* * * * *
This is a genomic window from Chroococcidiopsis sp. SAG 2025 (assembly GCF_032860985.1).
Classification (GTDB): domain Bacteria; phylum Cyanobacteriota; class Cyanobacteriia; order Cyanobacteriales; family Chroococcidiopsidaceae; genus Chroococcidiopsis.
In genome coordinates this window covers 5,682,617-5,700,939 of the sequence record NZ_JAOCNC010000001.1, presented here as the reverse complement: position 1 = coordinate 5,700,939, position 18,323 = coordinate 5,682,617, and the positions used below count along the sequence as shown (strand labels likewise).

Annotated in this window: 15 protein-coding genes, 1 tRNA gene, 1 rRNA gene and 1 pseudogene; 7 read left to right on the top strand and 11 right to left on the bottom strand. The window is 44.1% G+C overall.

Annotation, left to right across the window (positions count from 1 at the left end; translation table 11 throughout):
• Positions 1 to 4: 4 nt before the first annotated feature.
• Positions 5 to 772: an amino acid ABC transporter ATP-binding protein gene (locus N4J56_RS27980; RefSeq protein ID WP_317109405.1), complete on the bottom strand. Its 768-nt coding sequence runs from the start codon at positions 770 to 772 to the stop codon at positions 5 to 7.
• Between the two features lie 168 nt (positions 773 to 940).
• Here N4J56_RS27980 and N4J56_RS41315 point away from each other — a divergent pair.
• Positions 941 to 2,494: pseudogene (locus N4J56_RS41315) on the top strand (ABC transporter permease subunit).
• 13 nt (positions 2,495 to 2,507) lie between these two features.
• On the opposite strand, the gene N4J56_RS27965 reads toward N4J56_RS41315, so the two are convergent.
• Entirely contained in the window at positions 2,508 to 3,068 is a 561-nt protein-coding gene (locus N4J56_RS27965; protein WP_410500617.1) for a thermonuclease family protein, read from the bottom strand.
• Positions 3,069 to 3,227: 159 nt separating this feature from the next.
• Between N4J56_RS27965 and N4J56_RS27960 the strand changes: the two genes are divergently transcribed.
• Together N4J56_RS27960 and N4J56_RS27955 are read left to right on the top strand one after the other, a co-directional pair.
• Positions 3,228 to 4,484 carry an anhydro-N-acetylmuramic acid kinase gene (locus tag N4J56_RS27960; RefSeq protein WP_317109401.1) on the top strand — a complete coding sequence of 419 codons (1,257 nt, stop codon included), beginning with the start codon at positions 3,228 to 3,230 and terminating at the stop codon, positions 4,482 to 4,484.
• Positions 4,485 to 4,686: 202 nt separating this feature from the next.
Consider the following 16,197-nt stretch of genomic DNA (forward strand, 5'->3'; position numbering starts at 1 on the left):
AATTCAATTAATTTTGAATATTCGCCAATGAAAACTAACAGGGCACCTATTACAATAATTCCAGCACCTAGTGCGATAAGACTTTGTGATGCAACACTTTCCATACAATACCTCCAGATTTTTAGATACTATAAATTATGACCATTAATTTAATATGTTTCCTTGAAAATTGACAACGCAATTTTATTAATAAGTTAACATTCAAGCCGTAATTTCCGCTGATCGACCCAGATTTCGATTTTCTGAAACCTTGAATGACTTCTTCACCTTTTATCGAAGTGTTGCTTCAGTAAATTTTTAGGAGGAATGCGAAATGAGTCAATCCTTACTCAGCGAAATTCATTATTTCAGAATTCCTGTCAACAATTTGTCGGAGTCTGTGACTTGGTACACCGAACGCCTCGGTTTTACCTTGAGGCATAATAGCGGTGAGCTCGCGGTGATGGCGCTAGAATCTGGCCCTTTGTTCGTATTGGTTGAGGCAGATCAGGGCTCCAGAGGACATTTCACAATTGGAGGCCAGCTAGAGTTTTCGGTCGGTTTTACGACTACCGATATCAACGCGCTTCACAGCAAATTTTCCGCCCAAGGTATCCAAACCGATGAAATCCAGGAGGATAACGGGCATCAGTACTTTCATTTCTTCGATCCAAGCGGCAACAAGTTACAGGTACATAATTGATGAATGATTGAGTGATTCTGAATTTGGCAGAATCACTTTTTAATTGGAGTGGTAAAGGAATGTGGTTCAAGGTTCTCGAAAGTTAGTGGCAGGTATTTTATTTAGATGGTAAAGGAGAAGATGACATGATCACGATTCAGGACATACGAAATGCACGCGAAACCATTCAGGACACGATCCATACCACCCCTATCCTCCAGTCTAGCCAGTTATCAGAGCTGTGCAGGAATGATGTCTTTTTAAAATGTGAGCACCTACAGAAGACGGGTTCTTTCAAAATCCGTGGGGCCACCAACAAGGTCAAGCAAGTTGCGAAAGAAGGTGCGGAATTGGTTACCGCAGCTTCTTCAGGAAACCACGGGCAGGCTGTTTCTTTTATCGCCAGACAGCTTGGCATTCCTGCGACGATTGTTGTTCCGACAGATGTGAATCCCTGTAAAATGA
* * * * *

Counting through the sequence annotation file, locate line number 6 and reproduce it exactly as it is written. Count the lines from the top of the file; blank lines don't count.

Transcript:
• Positions 1 to 4: 4 nt before the first annotated feature.